The central tenet of the civil rights movement has, is and will always be one simple truth: one must speak truth to power in order to affect change. This was the maxim by which Coretta Scott King lived her life, and the maxim by which her husband lived and ultimately died by. Had her funeral not involved speaking truth to power, the ceremony would have been incomplete. George W. Bush heard on Tuesday some hard truths that his fanatical insulation has to date spared him from. It may have been the healthiest moment this republic has absorbed in years.
President Jimmy Carter, who has come to be one of the harshest critics of Mr. Bush, hurled fire across the stage over the deplorable administration response to Hurricane Katrina. "This commemorative ceremony this morning and this afternoon is not only to acknowledge the great contributions of Coretta and Martin, but to remind us that the struggle for equal rights is not over," said Carter. "We only have to recall the color of the faces of those in Louisiana, Alabama and Mississippi, those who were most devastated by Katrina, to know that there are not yet equal opportunities for all Americans."
Carter also took a moment to drop a brick over the recent revelations that the NSA has been spying on Americans, without court approval or warrants, at the behest of Mr. Bush. "It was difficult for them personally," said Carter, "with the civil liberties of both husband and wife violated as they became the target of secret government wiretapping, other surveillance, and as you know, harassment from the FBI."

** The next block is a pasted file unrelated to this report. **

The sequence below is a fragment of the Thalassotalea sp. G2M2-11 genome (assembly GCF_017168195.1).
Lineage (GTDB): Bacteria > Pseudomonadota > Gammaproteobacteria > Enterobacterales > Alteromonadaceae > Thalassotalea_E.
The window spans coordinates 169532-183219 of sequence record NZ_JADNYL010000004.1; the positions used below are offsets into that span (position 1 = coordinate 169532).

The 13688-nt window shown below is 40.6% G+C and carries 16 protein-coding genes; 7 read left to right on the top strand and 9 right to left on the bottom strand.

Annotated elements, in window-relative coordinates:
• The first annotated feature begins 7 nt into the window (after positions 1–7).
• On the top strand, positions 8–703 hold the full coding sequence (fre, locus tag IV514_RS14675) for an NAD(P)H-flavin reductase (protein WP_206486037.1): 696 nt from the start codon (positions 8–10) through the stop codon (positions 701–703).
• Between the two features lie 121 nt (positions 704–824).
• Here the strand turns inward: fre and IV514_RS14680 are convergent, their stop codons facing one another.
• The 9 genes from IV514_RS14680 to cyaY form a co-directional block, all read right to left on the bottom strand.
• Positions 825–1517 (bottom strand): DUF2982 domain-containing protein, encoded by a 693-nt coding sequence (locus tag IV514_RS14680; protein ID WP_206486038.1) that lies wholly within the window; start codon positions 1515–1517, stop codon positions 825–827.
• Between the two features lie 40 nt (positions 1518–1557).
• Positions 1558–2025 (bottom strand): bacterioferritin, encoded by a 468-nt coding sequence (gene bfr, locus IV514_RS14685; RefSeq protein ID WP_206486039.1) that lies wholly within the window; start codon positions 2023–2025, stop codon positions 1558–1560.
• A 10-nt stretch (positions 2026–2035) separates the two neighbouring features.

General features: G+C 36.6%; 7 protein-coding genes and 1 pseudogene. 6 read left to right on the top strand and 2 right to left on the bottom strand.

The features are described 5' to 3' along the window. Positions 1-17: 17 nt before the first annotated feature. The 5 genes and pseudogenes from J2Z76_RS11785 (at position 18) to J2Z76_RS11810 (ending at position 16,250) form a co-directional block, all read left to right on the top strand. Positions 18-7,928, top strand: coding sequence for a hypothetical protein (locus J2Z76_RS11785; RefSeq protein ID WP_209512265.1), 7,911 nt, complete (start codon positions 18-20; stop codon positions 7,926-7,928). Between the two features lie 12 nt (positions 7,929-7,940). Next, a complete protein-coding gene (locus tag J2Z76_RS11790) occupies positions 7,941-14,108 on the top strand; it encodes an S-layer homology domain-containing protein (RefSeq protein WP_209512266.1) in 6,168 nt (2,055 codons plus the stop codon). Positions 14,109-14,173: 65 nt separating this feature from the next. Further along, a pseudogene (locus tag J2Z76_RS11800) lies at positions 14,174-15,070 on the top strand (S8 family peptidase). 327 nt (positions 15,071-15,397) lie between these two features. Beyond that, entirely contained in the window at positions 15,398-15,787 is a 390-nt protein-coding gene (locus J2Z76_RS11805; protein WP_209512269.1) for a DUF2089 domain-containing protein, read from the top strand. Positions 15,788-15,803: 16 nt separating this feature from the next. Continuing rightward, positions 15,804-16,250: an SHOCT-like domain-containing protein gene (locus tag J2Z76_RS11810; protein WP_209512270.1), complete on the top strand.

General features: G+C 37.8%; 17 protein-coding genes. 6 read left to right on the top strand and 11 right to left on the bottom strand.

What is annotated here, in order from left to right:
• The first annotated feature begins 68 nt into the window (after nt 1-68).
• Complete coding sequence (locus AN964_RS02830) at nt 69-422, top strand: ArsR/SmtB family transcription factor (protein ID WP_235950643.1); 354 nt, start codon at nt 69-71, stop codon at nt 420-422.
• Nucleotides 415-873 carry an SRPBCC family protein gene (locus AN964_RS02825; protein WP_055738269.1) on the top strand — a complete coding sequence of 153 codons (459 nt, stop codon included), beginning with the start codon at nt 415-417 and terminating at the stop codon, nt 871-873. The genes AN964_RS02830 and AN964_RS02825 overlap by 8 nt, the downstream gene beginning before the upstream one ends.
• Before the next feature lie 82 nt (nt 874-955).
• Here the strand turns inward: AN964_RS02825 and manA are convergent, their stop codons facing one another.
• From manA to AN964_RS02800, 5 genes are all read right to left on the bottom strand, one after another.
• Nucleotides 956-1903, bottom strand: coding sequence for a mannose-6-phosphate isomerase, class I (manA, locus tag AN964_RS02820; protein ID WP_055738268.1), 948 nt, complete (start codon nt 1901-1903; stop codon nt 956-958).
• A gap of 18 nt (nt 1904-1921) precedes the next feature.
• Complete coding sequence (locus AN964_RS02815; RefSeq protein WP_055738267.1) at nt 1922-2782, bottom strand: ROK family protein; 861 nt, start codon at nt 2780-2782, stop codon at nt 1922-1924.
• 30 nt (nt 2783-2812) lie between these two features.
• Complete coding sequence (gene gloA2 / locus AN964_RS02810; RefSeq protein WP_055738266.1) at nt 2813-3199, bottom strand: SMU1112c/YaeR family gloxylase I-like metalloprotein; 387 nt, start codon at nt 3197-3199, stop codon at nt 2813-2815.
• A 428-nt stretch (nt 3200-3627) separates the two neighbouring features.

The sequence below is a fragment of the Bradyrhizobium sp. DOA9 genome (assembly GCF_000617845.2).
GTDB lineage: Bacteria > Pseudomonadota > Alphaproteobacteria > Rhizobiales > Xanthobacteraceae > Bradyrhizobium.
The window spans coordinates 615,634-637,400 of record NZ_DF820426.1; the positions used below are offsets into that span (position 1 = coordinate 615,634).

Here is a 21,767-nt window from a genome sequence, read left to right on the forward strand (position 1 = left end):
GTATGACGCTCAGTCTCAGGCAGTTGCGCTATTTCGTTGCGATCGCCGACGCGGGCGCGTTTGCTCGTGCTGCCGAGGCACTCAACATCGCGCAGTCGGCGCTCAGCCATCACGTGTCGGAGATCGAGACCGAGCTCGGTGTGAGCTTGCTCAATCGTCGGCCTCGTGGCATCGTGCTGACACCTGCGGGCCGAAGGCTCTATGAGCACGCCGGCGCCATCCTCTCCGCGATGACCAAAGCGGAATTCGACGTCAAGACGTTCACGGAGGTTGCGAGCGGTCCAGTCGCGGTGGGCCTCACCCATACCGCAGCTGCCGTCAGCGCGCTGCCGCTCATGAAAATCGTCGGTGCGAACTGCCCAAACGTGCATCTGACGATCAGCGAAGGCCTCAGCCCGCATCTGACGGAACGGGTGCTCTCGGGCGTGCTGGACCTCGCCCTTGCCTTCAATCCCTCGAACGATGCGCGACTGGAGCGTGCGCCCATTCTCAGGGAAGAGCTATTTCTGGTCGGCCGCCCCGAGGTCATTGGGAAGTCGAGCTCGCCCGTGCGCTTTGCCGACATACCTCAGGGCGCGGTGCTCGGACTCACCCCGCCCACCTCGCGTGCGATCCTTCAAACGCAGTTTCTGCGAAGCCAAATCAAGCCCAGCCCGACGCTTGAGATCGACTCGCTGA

By far, the harshest criticism came from Rev. Joseph Lowery, a King protégé, who spoke of Mrs. King's staunch opposition to the occupation of Iraq. "She deplored the terror inflicted by our smart bombs on missions way afar," said Lowery. "We know now there were no weapons of mass destruction over there. But Coretta knew, and we knew, that there are weapons of misdirection right down here. Millions without health insurance. Poverty abounds. For war, billions more, but no more for the poor."
Would Coretta Scott King have approved of this? One can be certain that the woman who said "If American women would increase their voting turnout by ten percent, I think we would see an end to all of the budget cuts in programs benefiting women and children" would have certainly approved.
This was a day for speaking truth to power, but it was more than that. Mr. Bush and his people have worked incredibly hard to keep this president from hearing anything that rubs against what he believes to be true. He speaks before hand-picked crowds of adoring supporters, never once seeing the face of someone who thinks he is running the nation into the ground. Millions upon millions of protesters have followed his every move, and yet it is almost certain he has never laid eyes upon a single one of them.
On Tuesday, by his own design. George W. Bush was trapped like a rat on that stage. He was forced to listen to eloquent denunciations of his politics and his policies, perhaps for the first time since he took office. The effect upon him was clear; during the speeches delivered by Rev. Lowery and president Carter, Bush looked as if he was sucking on a particularly bitter lemon.
When one speaks truth to power, especially arrogant power, that is usually the effect. Coretta Scott King would have approved.
William Rivers Pitt is a New York Times and internationally bestselling author of two books: War on Iraq: What Team Bush Doesn't Want You to Know and The Greatest Sedition Is Silence.